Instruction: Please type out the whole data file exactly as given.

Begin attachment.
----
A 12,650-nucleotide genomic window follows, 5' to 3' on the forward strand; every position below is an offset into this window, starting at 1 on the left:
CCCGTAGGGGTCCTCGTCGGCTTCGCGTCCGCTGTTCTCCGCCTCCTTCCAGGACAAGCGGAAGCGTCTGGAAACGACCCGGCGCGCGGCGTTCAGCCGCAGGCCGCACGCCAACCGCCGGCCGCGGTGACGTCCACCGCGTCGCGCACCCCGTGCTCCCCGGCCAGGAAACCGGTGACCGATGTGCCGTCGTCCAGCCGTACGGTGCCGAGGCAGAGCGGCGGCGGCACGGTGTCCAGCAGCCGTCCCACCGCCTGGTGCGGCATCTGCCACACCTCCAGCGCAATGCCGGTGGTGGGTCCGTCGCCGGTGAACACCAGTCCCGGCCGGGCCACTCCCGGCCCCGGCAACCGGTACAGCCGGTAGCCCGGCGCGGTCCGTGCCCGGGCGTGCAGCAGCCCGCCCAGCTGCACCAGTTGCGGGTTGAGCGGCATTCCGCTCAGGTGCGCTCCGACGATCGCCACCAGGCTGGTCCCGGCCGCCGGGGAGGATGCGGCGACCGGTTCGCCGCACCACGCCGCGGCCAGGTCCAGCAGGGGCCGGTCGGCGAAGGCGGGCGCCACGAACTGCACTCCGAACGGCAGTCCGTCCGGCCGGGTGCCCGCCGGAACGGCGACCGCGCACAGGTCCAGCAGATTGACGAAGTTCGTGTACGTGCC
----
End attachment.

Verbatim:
A 12,650-nucleotide genomic window follows, 5' to 3' on the forward strand; every position below is an offset into this window, starting at 1 on the left:
CCCGTAGGGGTCCTCGTCGGCTTCGCGTCCGCTGTTCTCCGCCTCCTTCCAGGACAAGCGGAAGCGTCTGGAAACGACCCGGCGCGCGGCGTTCAGCCGCAGGCCGCACGCCAACCGCCGGCCGCGGTGACGTCCACCGCGTCGCGCACCCCGTGCTCCCCGGCCAGGAAACCGGTGACCGATGTGCCGTCGTCCAGCCGTACGGTGCCGAGGCAGAGCGGCGGCGGCACGGTGTCCAGCAGCCGTCCCACCGCCTGGTGCGGCATCTGCCACACCTCCAGCGCAATGCCGGTGGTGGGTCCGTCGCCGGTGAACACCAGTCCCGGCCGGGCCACTCCCGGCCCCGGCAACCGGTACAGCCGGTAGCCCGGCGCGGTCCGTGCCCGGGCGTGCAGCAGCCCGCCCAGCTGCACCAGTTGCGGGTTGAGCGGCATTCCGCTCAGGTGCGCTCCGACGATCGCCACCAGGCTGGTCCCGGCCGCCGGGGAGGATGCGGCGACCGGTTCGCCGCACCACGCCGCGGCCAGGTCCAGCAGGGGCCGGTCGGCGAAGGCGGGCGCCACGAACTGCACTCCGAACGGCAGTCCGTCCGGCCGGGTGCCCGCCGGAACGGCGACCGCGCACAGGTCCAGCAGATTGACGAAGTTCGTGTACGTGCC